Beginning in 1990 shortly after the harsh lessons of the price collapse completion rates increased dramatically to 77 percent. What was the reason for the dramatic increase? For that matter, what was the cause of the steady drop in the 1950s and 1960s or the reversal in the 1970s? 

Since the percentage completion rates are much lower for the more risky exploratory wells, a shift in emphasis away from development would result in lower overall completion rates. This, however, was not the case. An examination of completion rates for development and exploratory wells shows the same general pattern. The decline was price related as we will explain later. 

Some would argue that the periods of decline were a result of the fact that every year there is less oil to find.  If the industry does not develop better technology and expertise every year, oil and gas completion rates should decline. However, this does not explain the periods of increase.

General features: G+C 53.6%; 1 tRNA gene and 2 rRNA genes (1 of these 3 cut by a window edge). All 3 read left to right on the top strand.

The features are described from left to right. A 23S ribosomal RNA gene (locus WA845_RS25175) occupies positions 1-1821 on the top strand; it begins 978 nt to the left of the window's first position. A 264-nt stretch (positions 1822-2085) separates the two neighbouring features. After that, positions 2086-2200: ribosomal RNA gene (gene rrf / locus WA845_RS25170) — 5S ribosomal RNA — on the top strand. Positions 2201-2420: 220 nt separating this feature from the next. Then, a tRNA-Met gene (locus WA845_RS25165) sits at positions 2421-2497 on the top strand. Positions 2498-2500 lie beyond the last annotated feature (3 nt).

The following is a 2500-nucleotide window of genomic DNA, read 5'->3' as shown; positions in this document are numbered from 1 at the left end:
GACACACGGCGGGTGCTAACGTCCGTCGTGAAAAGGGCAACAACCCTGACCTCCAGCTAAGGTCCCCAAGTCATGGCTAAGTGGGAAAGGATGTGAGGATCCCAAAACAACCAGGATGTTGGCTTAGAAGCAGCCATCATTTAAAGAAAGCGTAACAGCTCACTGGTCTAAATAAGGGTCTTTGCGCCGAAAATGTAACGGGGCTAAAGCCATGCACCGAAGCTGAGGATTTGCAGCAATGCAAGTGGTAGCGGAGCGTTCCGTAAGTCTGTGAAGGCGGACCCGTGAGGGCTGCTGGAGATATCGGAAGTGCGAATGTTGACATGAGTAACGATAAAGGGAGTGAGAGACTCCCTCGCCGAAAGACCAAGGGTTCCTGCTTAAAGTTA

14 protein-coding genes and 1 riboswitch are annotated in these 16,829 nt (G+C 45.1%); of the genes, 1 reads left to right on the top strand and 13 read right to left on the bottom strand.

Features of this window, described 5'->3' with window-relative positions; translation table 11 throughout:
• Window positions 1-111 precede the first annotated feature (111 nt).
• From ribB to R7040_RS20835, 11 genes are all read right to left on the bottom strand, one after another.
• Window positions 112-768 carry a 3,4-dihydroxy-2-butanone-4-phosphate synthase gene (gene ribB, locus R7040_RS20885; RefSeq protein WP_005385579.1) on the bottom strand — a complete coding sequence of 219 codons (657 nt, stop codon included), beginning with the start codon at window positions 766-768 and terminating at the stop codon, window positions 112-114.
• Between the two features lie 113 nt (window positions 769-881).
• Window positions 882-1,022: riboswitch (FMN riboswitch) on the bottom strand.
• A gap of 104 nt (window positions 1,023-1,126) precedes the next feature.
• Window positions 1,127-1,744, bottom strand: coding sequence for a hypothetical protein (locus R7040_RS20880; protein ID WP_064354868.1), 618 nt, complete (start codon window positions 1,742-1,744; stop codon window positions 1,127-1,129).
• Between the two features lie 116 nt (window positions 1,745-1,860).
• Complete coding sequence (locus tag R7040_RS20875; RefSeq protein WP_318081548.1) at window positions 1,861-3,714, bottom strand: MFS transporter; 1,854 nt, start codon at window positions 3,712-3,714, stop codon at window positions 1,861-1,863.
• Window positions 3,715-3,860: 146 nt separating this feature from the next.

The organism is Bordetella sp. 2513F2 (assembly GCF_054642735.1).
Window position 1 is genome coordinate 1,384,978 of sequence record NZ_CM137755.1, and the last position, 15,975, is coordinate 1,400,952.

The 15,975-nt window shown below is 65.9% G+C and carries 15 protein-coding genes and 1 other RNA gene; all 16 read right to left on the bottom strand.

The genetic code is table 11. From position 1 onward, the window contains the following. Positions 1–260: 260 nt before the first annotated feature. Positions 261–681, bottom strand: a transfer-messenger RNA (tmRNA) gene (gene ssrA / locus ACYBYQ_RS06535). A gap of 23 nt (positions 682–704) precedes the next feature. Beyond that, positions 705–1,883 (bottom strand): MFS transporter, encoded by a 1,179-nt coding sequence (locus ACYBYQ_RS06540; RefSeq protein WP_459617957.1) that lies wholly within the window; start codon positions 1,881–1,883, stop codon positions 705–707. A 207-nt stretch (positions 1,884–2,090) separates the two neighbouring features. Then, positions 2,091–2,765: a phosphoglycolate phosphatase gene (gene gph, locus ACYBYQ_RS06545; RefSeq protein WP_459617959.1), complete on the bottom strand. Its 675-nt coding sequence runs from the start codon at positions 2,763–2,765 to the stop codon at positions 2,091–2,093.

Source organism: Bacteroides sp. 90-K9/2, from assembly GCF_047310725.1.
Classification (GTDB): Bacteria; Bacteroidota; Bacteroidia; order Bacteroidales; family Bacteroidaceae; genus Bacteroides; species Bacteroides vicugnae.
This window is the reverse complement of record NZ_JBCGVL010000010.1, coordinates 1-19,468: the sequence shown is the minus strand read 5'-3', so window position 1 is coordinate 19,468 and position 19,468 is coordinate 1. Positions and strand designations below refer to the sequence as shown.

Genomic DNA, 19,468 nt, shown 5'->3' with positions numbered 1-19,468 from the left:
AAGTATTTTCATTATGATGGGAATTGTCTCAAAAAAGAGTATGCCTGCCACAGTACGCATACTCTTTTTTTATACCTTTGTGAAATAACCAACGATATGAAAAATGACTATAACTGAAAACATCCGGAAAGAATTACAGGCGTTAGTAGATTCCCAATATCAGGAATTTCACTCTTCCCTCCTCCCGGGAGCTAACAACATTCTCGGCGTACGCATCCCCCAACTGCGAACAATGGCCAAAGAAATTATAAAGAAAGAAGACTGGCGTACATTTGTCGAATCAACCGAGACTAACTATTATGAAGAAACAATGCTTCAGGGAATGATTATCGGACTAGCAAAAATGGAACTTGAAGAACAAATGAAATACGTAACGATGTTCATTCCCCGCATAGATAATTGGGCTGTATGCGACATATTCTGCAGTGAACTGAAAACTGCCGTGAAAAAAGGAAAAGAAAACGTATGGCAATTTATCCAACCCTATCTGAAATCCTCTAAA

The increases of the seventies were more related to price than technology. When a well is drilled, the fact that oil or gas is found does not mean that the well will be completed as a producing well.  The determining factor is economics. If the well can produce enough oil or gas to cover the cost of completion and the ongoing production costs it will be put into production.  Otherwise, its a dry hole even if crude oil or natural gas is found.  The conclusion is that if real prices are increasing we can expect a higher percentage of successful wells. Conversely if prices are declining the opposite is true.